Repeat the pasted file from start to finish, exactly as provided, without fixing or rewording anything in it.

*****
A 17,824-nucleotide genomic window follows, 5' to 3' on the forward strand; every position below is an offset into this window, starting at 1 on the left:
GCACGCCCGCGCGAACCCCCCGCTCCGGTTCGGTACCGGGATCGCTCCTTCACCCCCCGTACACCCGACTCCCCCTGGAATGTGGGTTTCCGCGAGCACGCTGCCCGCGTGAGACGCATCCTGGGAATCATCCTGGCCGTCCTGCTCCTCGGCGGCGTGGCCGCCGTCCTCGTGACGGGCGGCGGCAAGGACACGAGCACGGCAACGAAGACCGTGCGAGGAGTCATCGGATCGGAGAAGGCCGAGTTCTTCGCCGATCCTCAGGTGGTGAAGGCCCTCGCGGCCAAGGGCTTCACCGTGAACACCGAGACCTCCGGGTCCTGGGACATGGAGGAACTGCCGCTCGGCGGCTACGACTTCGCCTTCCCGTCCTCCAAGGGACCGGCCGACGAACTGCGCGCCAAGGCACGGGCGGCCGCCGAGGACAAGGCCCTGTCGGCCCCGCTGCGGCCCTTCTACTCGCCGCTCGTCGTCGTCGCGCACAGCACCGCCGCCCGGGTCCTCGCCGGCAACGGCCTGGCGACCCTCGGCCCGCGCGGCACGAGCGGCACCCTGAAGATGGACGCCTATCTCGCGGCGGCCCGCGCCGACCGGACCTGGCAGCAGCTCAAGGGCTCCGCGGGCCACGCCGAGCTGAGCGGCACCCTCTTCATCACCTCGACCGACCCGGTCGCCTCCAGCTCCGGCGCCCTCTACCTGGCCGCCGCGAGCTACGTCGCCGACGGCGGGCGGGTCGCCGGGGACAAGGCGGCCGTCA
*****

A 17,824-nucleotide genomic window follows, 5' to 3' on the forward strand; every position below is an offset into this window, starting at 1 on the left:
GCACGCCCGCGCGAACCCCCCGCTCCGGTTCGGTACCGGGATCGCTCCTTCACCCCCCGTACACCCGACTCCCCCTGGAATGTGGGTTTCCGCGAGCACGCTGCCCGCGTGAGACGCATCCTGGGAATCATCCTGGCCGTCCTGCTCCTCGGCGGCGTGGCCGCCGTCCTCGTGACGGGCGGCGGCAAGGACACGAGCACGGCAACGAAGACCGTGCGAGGAGTCATCGGATCGGAGAAGGCCGAGTTCTTCGCCGATCCTCAGGTGGTGAAGGCCCTCGCGGCCAAGGGCTTCACCGTGAACACCGAGACCTCCGGGTCCTGGGACATGGAGGAACTGCCGCTCGGCGGCTACGACTTCGCCTTCCCGTCCTCCAAGGGACCGGCCGACGAACTGCGCGCCAAGGCACGGGCGGCCGCCGAGGACAAGGCCCTGTCGGCCCCGCTGCGGCCCTTCTACTCGCCGCTCGTCGTCGTCGCGCACAGCACCGCCGCCCGGGTCCTCGCCGGCAACGGCCTGGCGACCCTCGGCCCGCGCGGCACGAGCGGCACCCTGAAGATGGACGCCTATCTCGCGGCGGCCCGCGCCGACCGGACCTGGCAGCAGCTCAAGGGCTCCGCGGGCCACGCCGAGCTGAGCGGCACCCTCTTCATCACCTCGACCGACCCGGTCGCCTCCAGCTCCGGCGCCCTCTACCTGGCCGCCGCGAGCTACGTCGCCGACGGCGGGCGGGTCGCCGGGGACAAGGCGGCCGTCA